Authors : Ibraheem Ali, Jason Burton, M. Wynn Tranfield
The cost of academic publishing has increased substantially despite the ease with which information can be shared on the web. Open Access publishing is a key mechanism for amplifying research access, inclusivity, and impact.
Despite this, shifting to a free-to-read publishing environment requires navigating complex barriers that vary by career status and publishing expectations. In this article, we investigate the motivations and preferences of researchers situated within our large research institution as a case study for publishing attitudes at similar institutions.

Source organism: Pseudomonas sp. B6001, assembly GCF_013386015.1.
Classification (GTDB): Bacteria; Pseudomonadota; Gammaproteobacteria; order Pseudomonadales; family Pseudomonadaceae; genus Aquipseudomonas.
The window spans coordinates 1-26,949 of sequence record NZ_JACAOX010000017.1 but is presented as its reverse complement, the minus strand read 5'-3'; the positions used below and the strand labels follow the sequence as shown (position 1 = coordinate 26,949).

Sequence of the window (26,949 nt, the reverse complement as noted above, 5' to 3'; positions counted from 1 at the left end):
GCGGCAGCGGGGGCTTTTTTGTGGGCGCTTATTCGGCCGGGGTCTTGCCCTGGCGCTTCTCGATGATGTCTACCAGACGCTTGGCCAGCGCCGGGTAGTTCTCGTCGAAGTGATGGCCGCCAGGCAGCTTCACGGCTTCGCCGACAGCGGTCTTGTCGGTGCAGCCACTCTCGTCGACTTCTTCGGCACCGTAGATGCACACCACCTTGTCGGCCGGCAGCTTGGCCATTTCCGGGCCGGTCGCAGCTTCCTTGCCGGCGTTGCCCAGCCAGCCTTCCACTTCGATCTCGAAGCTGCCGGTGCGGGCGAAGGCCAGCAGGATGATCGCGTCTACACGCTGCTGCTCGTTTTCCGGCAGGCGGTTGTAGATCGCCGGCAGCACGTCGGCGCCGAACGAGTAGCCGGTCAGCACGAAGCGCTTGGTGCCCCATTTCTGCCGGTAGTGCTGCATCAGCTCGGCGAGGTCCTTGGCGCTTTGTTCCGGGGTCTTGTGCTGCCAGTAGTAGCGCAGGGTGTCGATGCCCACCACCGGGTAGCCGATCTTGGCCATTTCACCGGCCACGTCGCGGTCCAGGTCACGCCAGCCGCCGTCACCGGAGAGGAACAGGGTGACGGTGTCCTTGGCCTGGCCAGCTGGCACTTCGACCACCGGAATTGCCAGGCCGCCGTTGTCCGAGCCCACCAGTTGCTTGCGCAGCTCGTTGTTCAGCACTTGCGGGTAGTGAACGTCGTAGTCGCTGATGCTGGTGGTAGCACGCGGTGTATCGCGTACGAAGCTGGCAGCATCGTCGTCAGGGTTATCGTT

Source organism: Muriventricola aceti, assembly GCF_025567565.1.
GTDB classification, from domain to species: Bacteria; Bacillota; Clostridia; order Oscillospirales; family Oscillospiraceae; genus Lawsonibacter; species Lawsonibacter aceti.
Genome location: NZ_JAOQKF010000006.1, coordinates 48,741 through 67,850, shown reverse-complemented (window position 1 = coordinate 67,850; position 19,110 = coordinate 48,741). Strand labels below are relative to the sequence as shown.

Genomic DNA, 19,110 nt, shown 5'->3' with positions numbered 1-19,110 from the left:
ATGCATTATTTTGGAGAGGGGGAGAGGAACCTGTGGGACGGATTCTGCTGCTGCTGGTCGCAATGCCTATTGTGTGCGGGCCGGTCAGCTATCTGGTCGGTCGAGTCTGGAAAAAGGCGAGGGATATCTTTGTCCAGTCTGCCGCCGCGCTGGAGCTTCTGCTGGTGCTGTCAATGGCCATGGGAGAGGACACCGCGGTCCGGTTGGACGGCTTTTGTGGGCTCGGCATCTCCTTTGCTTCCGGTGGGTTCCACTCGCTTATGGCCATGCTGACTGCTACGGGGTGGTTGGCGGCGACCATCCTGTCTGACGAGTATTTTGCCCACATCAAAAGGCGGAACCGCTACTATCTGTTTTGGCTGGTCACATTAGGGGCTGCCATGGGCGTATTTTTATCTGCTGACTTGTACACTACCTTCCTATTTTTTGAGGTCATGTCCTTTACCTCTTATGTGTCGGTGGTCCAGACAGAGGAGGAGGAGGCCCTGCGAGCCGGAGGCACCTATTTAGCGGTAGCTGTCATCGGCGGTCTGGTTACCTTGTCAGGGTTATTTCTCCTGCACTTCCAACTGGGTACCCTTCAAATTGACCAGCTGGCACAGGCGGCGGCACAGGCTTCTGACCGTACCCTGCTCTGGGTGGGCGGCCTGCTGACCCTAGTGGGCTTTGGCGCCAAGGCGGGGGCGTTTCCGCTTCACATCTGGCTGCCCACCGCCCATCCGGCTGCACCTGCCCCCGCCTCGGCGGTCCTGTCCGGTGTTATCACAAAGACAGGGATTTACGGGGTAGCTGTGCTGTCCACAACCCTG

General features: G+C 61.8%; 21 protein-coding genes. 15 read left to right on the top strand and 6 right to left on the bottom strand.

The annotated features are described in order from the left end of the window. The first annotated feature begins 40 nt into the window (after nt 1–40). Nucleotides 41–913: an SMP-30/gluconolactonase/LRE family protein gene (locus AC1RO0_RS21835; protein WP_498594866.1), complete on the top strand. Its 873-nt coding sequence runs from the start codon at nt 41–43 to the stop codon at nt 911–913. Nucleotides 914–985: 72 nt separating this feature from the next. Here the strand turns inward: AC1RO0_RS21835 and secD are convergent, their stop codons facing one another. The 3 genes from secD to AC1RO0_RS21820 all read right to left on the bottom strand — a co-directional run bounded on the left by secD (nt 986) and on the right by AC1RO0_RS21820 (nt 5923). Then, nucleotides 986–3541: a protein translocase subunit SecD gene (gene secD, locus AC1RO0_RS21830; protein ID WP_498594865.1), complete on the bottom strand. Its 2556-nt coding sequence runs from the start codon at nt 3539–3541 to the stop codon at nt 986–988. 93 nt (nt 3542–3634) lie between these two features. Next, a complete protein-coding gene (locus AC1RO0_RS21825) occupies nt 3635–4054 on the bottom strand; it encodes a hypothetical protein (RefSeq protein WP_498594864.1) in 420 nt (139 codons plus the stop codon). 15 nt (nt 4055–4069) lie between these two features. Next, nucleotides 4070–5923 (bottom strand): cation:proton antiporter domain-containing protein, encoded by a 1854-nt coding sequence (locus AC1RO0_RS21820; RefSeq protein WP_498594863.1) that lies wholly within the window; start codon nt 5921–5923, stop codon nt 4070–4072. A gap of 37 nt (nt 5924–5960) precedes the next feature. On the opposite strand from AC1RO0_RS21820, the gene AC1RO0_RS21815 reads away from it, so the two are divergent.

We surveyed the publishing priorities and preferences of researchers at various career stages in STEM fields as they relate to openness, data practices, and assessment of research impact. Our results indicate that publishing preferences, data management experience and research impact assessment vary by career status and departmental approaches to promotion.
We find that open access publishing is widely appreciated regardless of career status, but financial limitations and publishing expectations were common barriers to publishing in Open Access journals.
Our findings shed light on publishing attitudes and preferences among researchers at a major R1 research institution, and offer insight into advocacy strategies that incentivize open access publishing.